Embracing the Foreign Food Culture Maret 31, 2008Posted by finallywoken in Being Expat.
Imagine the first you arrived in a foreign land, you didn’t know where to go to get food, everything looks strange, and in some cases, you don’t understand the language! What did you do? Either heading towards Chinese restaurants, or fast food chains. Right?
But then you started to get to know the city and the area. You have found Asian supermarket which sells all your necessities, like soy sauce, chili sauce, and, of course, Indomie! I myself almost couldn’t hide my excitement when I found Indomie here in Scotland, 12,000 km away from home. If we’re lucky, there will be Indonesian restaurants, but if not, Chinese, Vietnam, or Thai, usually become an option.
To some people, the search and the connection to homeland stops there. But for others, they will do anything to get the original spice or food that they’re familiar with, even if that would cost them a lot. A friend from the Netherlands usually takes the car back to Holland. It is 17 hours journey with ferry (!) from Aberdeen, but she is happy because she could load all her favorite stuffs in the car and bring them back to UK. It’s not like we don’t have them here, since what she packs are usually like Knorr soup (she argues they don’t taste the same) or dr. Oetker baking mix (the selection here are not the varieties she wants) . And of course we all must have heard the story of Indonesian ladies who try to (or successfully) smuggle exotic spices (like terasi, shrimp paste) or exotic food (like ikan asin) back to their adopted countries. Don’t be surprised, I have had tried jengkol for the first time in Aberdeen and have had ikan asin more often here than back home, courtesy to these brave ladies! Even though I myself never miss Indonesian food that much, I enjoy the familiar taste in my mouth, especially with at least 3 kinds sambal presented.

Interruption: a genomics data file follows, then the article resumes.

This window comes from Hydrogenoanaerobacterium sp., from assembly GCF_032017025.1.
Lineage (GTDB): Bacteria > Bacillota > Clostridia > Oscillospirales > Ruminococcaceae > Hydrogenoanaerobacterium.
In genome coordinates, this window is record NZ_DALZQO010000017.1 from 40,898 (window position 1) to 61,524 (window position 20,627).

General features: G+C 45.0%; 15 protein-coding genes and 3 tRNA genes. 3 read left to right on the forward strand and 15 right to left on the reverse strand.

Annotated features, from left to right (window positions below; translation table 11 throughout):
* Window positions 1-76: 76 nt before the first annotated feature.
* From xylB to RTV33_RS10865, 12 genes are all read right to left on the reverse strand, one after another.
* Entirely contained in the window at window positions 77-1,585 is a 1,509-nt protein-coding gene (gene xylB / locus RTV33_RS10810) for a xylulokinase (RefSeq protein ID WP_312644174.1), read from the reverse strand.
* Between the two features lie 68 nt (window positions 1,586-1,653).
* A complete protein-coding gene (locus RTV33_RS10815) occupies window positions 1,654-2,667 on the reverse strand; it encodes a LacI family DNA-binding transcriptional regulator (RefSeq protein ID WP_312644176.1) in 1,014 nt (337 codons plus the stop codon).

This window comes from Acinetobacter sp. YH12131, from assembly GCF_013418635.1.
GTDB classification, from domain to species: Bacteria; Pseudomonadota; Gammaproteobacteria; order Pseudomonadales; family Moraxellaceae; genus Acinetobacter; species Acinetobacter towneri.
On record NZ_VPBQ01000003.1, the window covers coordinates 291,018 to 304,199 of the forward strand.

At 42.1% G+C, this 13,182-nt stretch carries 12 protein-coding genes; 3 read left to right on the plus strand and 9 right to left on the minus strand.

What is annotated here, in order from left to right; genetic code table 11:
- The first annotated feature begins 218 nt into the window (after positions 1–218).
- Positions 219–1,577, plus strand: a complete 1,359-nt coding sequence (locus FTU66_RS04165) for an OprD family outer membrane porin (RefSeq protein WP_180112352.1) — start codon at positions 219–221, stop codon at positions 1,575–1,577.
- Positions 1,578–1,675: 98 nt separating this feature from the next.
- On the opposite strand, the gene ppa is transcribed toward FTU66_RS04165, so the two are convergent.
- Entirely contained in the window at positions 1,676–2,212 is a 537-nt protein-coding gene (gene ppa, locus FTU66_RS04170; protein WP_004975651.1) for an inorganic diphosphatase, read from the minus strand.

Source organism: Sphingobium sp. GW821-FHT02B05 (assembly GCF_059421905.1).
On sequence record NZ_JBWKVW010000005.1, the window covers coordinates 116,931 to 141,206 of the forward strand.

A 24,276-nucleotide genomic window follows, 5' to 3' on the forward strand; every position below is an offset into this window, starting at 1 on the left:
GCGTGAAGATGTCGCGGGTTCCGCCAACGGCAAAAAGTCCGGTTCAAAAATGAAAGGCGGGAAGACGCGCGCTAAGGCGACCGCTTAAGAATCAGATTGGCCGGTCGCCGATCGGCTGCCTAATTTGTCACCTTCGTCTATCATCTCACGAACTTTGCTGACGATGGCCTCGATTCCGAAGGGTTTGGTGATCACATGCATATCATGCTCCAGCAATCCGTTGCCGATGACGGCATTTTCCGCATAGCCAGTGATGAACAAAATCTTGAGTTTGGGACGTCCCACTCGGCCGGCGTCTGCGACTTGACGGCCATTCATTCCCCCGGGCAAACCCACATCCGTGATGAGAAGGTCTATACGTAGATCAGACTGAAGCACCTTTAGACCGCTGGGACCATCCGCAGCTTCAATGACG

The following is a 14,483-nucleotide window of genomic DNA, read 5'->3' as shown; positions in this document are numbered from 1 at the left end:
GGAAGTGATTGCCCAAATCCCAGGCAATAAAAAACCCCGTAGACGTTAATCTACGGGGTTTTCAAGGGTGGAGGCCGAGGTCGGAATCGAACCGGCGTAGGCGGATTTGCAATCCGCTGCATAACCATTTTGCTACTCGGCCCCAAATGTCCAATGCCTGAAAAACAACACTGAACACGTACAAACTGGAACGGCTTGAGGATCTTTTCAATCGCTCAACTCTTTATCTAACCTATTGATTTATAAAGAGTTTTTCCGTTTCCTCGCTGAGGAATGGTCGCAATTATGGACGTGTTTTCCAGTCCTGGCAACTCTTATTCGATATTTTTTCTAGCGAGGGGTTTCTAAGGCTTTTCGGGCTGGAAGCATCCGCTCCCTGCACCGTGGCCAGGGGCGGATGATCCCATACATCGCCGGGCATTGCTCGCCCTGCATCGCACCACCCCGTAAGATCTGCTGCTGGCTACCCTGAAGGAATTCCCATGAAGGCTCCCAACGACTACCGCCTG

But then after that, we certainly are interested in getting to know the local food. Rather than keep ordering fish & chips, for example, we could try something new. Just like our German guests who were confused to see black soup (rawon!) in Surabaya and a Scottish guy who ate fried bat in Manado or cooked donkey in China, or my Dutch friend who learned how to use chopsticks for the first time and roll the crispy duck wraps, I have tried many Scottish and Aberdonian food, from pickled egg to black pudding, from deep fried Mars bar to sticky toffee pudding.
So please do share with us. What is the local food you have tried from your adopted country?